Nicaragua Travel Guide
Still smarting from the Contra deal of the eighties, this country is only just emerging from conflict. Nicaragua’s currently calm atmosphere allows travelers to finally enjoy some of its stunning landscapes and cultural gems.
Many areas welcome foreigners with a warmth and hospitality that makes up for the still developing tourist infrastructure. Outside the crowded capital of Managua, the intellectual center León and the colonial buildings of Granada offer gateways to abundant breathtaking, off the beaten track locations. Nicaragua has everything from revolutionary graffiti, mangroves and volcanoes to tropical forests, coral reefs and brilliant beaches.
When to Go
For the most part, the country has a tropical climate with a dry season that runs from December to May, and a rainy season from June to November.
For the Pacific coast, December to January is the best time to visit, as the temperature is pleasantly cool and the foliage is lush. However, with the exception of mid-April to mid-May, when the heat is at its strongest, anytime is a good time to visit.
Getting There & Away
Flights into Managua’s international airport are available from Canada, Costa Rica, El Salvador, Guatemala, Honduras, Mexico, Panama, Spain and the USA. Buses enter Nicaragua from El Salvador, Costa Rica and Honduras. You can drive into the country along the Pan-American Highway, which runs from Alaska to Argentina. There are several airlines offering domestic flights within Nicaragua, and given the difficulty of travel in some areas and the distances involved, this is often the best way to get around. Public transportation is often slow and over crowded and the traffic is dangerous, to say the least.
Health & Safety
Despite its history of conflict, Nicaragua is now one of the safest countries in an otherwise dangerous region. That being said, you should remain safety conscious. Don’t demonstrate visible signs of wealth in public; ask locals for advice about safety issues and stay at reputable establishments. Pickpockets are particularly active around the Managua’s Ticabus bus terminal and it is advisable to keep your eye on your luggage at all times when using public transportation.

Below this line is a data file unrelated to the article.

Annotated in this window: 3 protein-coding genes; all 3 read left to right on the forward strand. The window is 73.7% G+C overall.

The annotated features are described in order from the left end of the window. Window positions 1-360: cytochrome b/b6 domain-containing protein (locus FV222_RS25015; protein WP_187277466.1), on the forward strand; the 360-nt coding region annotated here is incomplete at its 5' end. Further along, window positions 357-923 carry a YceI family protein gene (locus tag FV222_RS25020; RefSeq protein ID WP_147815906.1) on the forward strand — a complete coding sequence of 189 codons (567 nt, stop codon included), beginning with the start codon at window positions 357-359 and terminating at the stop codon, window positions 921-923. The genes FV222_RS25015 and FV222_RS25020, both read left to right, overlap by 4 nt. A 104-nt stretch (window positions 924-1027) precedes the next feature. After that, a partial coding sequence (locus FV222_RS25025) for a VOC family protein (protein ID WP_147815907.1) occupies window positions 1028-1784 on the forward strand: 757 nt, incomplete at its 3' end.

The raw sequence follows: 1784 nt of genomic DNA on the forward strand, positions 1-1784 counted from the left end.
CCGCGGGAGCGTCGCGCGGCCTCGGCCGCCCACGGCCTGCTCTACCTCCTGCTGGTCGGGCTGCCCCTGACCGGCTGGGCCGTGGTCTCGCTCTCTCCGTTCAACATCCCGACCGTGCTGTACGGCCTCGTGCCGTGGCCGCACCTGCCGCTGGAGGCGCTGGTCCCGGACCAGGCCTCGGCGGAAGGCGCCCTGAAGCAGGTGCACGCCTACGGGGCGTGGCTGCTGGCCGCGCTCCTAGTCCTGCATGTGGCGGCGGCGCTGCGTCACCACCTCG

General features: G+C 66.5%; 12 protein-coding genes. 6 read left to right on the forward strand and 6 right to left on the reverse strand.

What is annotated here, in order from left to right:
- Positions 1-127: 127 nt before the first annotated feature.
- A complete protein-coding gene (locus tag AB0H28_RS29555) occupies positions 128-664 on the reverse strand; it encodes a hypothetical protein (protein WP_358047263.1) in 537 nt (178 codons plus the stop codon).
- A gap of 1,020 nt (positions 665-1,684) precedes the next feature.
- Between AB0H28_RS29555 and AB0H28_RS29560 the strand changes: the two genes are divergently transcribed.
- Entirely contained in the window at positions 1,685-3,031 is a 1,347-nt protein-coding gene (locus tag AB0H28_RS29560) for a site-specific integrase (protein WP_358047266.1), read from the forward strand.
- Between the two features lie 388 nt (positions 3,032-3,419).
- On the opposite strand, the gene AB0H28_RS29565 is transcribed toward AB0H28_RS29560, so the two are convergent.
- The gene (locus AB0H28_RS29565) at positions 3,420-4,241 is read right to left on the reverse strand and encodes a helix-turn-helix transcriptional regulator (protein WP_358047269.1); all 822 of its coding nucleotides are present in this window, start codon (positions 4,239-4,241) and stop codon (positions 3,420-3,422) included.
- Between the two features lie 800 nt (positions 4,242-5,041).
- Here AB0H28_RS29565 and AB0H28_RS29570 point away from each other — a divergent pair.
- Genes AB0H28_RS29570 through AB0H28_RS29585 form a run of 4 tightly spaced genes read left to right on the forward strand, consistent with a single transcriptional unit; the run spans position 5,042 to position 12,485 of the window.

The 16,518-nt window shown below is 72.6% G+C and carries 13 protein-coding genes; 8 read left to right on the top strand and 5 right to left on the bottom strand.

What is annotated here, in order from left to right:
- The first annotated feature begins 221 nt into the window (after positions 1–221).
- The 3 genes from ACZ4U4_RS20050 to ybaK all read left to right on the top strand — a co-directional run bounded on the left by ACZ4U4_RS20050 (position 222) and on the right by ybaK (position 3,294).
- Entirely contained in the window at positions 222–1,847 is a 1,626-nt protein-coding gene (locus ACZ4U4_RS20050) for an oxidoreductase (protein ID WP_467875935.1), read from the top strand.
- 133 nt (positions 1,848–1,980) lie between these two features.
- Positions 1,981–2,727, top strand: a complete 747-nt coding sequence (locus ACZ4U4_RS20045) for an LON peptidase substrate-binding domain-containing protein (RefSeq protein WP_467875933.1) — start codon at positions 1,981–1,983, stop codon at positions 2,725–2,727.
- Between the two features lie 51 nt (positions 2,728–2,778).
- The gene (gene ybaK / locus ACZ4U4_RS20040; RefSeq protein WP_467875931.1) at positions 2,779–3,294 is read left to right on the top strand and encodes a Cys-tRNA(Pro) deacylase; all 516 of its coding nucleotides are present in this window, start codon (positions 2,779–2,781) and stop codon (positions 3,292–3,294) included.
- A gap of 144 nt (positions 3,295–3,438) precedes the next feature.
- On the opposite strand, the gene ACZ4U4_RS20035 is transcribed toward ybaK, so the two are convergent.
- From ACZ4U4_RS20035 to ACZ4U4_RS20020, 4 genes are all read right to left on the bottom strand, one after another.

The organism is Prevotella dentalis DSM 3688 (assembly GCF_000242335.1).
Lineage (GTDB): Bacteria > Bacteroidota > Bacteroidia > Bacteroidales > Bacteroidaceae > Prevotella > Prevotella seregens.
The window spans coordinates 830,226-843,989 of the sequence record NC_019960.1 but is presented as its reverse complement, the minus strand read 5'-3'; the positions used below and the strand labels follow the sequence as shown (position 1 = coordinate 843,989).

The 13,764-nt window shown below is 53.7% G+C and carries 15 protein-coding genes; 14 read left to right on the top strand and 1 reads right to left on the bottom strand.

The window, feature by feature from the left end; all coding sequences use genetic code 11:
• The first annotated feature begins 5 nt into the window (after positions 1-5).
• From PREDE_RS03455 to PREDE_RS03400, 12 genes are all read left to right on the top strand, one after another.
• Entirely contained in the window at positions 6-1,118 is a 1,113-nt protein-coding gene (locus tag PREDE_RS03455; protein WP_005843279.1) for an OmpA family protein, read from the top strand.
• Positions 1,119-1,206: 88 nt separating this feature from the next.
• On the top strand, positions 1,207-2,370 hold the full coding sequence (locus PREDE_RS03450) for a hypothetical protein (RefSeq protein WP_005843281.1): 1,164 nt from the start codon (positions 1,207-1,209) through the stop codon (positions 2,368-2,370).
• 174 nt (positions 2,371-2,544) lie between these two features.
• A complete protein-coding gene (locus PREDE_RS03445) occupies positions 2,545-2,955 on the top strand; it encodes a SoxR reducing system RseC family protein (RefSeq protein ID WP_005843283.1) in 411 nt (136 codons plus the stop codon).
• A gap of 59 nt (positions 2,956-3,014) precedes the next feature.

It should be safe to drink the tap water in Nicaragua. In fact, the water is so over-chlorinated that you might not like the taste. Bottled water is cheap and easy to find though, so you shouldn’t have any problems. Outside Managua and especially in smaller hotels, water is sometimes unavailable for several hours a day during the dry season.
Food & Hospitality
There is a wide range of accommodation available in Nicaragua from luxury hotels to budget guesthouses. Hacienda-style accommodation, jungle lodges and beach bungalows cater to the more upscale crowd, and many offer tours and promote eco-tourism. There are several nightclubs in the capital and all of the major resorts generally have some kind of evening entertainment option. Be prudent when out after dark, especially when traveling alone or when in Colon or Managua.
- One day Managua.
- One day León.
- One day Granada.
- One day Isla de Ometepe.
- Three days Corn Islands.
- Two days in tropical Bluefields.
- A week on any of the country’s top-notch beaches.
Managua: a quarter of the country’s population inhabits this lakeside capital, not all of them with a roof over their head either! Although the entire city center was destroyed in two successive earthquakes, the Palacio Nacional and the lakeside cathedral are still impressive.
León: colonial architecture and Spanish-style buildings mingle with walls covered in revolutionary graffiti in the intellectual and radical heart of Nicaragua.
Granada: for a peaceful afternoon, take a stroll through the colonial buildings of Nicaragua’s oldest Spanish city, then cool off in the waters of Lake Nicaragua under the shadow of the Mombacho volcano.
Isla de Ometepe: the largest of 310 islands on Lake Nicaragua, the two volcanoes that make up Isla de Ometepe have become a popular destination for hikers who want to scale the peaks or catch glimpses of howler monkeys and green parrots.
Corn Islands: a popular holiday resort for both Nicaraguans and foreigners, the beaches are beautiful and the surfing is good.
Turtle watching: whether you participate as a conservation volunteer or just stay up all night to watch the huge turtles come ashore to lay eggs, there is something remarkable about the whole experience.
Hiking: scale the twin volcanic peaks of the Isla de Ometepe or spot orchids in the cloud forest on one of the many trails in the Mombacho Volcano Natural Reserve.
Surfing: there are many beaches on the east and west coasts with good surfing and resorts that are geared towards the sport. Bring your own board though, local surfing shops are a little understocked!
Fishing: deep sea and fly fishing on the lakes and streams in Nicaragua are all possible, which means no matter where you are, you can still catch a big one.
Diving: several dive companies offer diving trips off the coast of the Corn Islands as well as in the waters inland. Explore virgin coral reefs and volcanic lagoons with thermal currents.